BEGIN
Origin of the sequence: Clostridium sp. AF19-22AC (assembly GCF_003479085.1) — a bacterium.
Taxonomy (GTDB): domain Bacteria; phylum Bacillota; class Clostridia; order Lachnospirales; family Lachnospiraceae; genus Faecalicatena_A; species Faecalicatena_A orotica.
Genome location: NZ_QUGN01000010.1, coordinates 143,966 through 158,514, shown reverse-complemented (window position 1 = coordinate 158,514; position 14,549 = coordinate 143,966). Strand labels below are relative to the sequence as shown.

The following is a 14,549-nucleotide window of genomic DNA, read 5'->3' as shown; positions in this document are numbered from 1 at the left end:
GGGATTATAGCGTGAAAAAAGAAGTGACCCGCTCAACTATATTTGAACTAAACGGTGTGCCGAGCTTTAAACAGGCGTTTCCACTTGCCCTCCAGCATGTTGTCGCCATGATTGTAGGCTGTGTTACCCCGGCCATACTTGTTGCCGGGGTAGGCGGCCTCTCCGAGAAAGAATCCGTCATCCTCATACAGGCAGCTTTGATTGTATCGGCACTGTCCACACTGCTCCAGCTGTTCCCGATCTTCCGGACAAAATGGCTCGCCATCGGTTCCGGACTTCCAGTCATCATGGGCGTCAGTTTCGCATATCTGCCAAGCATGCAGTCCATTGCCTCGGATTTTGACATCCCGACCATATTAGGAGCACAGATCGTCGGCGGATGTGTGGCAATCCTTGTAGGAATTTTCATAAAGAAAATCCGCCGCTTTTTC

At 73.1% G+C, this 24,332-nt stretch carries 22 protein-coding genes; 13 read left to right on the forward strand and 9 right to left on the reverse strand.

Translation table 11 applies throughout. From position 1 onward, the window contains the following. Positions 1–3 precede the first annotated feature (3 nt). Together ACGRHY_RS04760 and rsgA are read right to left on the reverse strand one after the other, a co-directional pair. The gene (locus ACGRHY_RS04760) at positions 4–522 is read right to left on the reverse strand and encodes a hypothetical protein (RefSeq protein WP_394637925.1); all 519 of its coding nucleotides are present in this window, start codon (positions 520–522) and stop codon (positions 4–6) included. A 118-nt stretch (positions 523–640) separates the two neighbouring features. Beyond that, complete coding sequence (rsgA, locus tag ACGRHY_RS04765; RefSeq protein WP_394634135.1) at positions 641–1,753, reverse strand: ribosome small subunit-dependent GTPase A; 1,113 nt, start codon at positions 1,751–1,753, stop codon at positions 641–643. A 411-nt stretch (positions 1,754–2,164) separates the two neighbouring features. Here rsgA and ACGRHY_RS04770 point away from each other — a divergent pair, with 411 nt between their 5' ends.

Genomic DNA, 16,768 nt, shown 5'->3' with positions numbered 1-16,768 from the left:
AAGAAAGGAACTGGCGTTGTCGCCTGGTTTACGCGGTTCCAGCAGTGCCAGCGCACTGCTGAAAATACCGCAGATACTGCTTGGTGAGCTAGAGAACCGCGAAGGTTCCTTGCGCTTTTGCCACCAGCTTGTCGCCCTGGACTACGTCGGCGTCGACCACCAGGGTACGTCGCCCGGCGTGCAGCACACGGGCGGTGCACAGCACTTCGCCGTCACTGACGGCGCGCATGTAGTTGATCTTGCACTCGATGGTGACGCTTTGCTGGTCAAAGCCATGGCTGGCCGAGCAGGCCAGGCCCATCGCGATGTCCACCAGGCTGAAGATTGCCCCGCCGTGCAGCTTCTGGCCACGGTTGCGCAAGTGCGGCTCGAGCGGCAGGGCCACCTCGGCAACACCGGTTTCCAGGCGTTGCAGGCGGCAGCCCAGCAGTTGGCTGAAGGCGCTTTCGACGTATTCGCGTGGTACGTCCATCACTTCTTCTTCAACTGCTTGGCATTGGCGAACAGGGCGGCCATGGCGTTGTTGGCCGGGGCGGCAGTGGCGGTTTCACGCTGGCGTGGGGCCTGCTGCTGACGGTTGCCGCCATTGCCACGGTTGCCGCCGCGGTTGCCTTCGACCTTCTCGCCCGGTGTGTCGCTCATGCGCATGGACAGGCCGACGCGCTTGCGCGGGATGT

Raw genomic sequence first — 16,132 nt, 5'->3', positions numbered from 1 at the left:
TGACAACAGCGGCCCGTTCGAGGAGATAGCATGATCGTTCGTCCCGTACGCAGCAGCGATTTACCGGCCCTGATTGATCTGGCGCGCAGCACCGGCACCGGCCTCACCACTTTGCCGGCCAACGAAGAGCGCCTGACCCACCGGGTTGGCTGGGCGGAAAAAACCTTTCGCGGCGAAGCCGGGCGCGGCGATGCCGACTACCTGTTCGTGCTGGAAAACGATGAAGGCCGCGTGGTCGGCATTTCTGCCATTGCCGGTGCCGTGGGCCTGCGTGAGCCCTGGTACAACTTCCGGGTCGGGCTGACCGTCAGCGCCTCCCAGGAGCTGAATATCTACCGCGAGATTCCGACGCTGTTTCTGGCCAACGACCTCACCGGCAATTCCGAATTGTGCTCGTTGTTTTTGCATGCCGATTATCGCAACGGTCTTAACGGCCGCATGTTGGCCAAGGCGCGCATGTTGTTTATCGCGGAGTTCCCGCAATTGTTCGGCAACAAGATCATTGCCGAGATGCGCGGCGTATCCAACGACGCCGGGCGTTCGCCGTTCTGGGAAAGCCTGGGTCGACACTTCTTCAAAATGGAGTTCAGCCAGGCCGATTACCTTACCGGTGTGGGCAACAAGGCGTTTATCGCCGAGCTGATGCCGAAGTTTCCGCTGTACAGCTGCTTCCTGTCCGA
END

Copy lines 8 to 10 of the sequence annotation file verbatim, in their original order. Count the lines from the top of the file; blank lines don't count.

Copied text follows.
Genomic DNA, 16,768 nt, shown 5'->3' with positions numbered 1-16,768 from the left:
AAGAAAGGAACTGGCGTTGTCGCCTGGTTTACGCGGTTCCAGCAGTGCCAGCGCACTGCTGAAAATACCGCAGATACTGCTTGGTGAGCTAGAGAACCGCGAAGGTTCCTTGCGCTTTTGCCACCAGCTTGTCGCCCTGGACTACGTCGGCGTCGACCACCAGGGTACGTCGCCCGGCGTGCAGCACACGGGCGGTGCACAGCACTTCGCCGTCACTGACGGCGCGCATGTAGTTGATCTTGCACTCGATGGTGACGCTTTGCTGGTCAAAGCCATGGCTGGCCGAGCAGGCCAGGCCCATCGCGATGTCCACCAGGCTGAAGATTGCCCCGCCGTGCAGCTTCTGGCCACGGTTGCGCAAGTGCGGCTCGAGCGGCAGGGCCACCTCGGCAACACCGGTTTCCAGGCGTTGCAGGCGGCAGCCCAGCAGTTGGCTGAAGGCGCTTTCGACGTATTCGCGTGGTACGTCCATCACTTCTTCTTCAACTGCTTGGCATTGGCGAACAGGGCGGCCATGGCGTTGTTGGCCGGGGCGGCAGTGGCGGTTTCACGCTGGCGTGGGGCCTGCTGCTGACGGTTGCCGCCATTGCCACGGTTGCCGCCGCGGTTGCCTTCGACCTTCTCGCCCGGTGTGTCGCTCATGCGCATGGACAGGCCGACGCGCTTGCGCGGGATGT

Raw genomic sequence first — 16,132 nt, 5'->3', positions numbered from 1 at the left: